The Hottest Baby Names In Poland Right Now (my post from Nameberry).

So here is the piece about baby names in Poland I’ve written for Nameberry. It has been published there today and you can find it here.Your feedback about the article would be greatly appreciated, and I’m very curious about your opinions on these names.

 

The Hottest Baby Names In Poland Right Now.

Maybe you have Polish heritage and want to give your child a name relating to Polish culture. Or maybe you’re simply interested in naming trends around the world. Here’s a list of the ten hottest names for boys and girls to give you some idea of what’s most fashionable in Poland today.

Some of these names are traditional, some more modern, but certainly there are several that could be, or already are, used more widely.

girls

Julia

Julia has been the queen of names since 2001, when it reached Number 1 after climbing the charts through the 1990s. Polish parents seem to like gentle, feminine sounding names for girls, and Julia definitely is in this class.

Thanks to Julia, names like Julianna or Julita are rising too, although much more slowly. Julka, Juleczka, Julcia or Julisia are the most common nicknames.

The initial J takes on a vowel sound somewhat like a long E or a Y, taking on its own syllable: ee-OOL-ya.

Zuzanna

Like Julia, Zuzanna has been one of Poland’s favorites since early 90’s. It’s a strong, solid, feminine name, with biblical and literary connection, that ages well and has a range of nicknames.

Zuzanna could be also an interesting option for parents from other countries, a fresh alternative to Susanna/Susanne with a Zzippy feel.

There was a song for kids about a doll called Zuzia that was popular at roughly the same time Zuzanna started rising significantly, which could be one reason for its popularity. Zuzia is the most common nickname, but there are also Zuza, Zuzka, Zuźka, and Zuzanka.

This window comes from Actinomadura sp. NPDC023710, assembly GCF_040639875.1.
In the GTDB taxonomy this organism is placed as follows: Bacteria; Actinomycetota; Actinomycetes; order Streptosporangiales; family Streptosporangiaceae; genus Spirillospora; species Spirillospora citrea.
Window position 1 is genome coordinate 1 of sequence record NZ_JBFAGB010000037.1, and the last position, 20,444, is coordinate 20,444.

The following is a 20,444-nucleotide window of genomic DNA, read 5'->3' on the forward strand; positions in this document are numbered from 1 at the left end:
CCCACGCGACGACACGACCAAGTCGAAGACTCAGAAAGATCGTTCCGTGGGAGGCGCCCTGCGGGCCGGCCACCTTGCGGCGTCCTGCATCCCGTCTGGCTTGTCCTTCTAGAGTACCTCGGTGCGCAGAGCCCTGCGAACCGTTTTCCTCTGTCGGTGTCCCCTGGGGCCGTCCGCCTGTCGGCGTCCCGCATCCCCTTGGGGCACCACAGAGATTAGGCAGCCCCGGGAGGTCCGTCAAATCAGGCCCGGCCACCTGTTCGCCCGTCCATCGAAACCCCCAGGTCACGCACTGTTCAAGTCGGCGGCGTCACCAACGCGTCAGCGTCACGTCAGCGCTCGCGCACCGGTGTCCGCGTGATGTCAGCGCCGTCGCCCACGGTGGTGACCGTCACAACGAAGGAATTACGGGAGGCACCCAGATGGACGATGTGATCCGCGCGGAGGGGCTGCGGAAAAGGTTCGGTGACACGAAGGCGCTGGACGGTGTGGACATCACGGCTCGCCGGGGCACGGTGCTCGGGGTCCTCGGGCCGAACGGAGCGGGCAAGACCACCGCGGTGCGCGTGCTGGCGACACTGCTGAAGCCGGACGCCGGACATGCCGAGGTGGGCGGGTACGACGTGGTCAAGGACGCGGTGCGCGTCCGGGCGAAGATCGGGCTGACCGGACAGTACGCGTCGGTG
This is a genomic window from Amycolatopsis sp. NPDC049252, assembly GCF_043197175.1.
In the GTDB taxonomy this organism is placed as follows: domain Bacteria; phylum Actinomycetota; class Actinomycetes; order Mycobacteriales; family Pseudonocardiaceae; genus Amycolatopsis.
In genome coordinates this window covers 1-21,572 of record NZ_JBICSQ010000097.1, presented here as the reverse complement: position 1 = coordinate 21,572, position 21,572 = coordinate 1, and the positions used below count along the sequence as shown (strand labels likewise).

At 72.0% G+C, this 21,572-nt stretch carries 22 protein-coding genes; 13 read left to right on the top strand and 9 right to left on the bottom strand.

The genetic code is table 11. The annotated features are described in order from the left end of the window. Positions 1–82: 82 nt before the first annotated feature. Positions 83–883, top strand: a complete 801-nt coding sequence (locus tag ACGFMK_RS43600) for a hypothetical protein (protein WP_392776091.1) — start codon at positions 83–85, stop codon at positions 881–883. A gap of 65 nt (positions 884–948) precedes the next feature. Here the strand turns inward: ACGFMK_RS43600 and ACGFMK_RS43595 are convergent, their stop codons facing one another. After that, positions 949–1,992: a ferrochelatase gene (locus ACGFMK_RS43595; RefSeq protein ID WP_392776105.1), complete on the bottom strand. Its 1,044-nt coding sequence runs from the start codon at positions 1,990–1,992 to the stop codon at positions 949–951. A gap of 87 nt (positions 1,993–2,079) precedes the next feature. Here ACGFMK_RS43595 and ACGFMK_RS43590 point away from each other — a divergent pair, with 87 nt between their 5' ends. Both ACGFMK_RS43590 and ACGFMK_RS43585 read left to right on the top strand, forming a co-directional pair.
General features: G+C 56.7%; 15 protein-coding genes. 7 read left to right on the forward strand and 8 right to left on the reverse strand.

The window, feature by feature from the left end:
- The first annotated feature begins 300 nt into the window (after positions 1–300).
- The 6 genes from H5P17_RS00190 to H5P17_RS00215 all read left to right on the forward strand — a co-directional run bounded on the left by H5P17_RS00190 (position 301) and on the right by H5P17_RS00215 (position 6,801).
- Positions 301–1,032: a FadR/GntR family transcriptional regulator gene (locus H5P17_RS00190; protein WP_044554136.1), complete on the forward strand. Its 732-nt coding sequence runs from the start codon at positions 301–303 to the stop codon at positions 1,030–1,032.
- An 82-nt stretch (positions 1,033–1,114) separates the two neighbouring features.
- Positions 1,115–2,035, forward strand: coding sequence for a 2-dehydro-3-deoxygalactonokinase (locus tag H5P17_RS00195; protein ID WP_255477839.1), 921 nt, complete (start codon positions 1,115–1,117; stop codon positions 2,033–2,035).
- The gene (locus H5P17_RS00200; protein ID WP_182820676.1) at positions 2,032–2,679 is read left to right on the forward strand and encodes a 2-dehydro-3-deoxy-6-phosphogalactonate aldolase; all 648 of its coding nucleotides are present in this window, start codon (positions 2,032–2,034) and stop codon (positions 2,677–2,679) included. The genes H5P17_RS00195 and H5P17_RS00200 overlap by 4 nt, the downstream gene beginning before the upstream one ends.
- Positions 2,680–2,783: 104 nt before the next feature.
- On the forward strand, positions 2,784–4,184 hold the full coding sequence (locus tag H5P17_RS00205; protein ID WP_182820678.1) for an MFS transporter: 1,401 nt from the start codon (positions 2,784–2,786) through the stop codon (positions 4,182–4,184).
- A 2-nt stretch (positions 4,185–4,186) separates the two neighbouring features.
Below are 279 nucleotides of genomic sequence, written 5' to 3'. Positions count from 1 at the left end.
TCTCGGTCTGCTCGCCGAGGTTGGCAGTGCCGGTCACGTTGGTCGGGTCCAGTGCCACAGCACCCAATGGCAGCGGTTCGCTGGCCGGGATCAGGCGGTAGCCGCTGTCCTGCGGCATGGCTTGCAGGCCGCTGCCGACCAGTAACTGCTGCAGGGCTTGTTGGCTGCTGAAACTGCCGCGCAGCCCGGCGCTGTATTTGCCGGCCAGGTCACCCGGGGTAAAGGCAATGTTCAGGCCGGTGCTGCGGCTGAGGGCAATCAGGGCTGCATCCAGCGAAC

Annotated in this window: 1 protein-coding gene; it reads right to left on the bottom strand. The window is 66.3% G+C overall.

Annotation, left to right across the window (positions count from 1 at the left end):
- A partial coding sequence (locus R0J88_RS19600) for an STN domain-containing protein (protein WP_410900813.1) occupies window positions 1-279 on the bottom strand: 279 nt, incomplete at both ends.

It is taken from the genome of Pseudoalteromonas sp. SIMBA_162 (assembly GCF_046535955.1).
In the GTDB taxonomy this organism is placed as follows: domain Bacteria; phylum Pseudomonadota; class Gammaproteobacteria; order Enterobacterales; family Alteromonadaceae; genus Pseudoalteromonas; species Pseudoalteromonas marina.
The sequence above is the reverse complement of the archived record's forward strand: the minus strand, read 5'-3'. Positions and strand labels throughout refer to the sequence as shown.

Zofia

Zofia is classy and traditional, strong and feminine, the Polish spin on the internationally favorite Sophia. It sounds very serious and lady-like, but can be adjusted to younger bearers with some charming pet names, such as Zosia (as in Girls actress Mamet), Zośka, Zosieńka, Zocha, or more creatively Zofijka or Zofisia.

Zofia has been often used in Polish literature, most notably in the national epic of Poland, Pan Tadeusz, by Adam Mickiewicz.

Lena

The strict naming laws that ruled for years in Poland forbade (among other things) the use of nicknames as full names, which may be why so many parents like to do just that these days. Lena is a nickname for the also-stylish Helena or Magdalena, or any other name ending in –lena – and we have quite a lot of those in Poland.

Lena may be a nickname name, but it has nicknames of its own, for example Lenka, girly and cute.

Maja

Another nickname-y name, Maja was for years only one of the many pet names for Maria, sometimes used for girls born in May. Pronunciation is exactly like Maya – my-ah.

One contributor to Maja’s popularity was Maya The Honey Bee, a television anime series that was very popular in Poland. Many little Majas are jokingly called Maja the Bee for a joke, sometimes shortened to Majka or Majeczka.

Hanna

The classic Anna, which is the Number 1 name for females of all ages in Poland, is giving way for the next generation to Hanna, a new, more dynamic and energetic favorite. Hanna is still very traditional, in use since the 12th century. Hanna nicknames include Hania, Hanka, Hanusia and Haneczka.

Amelia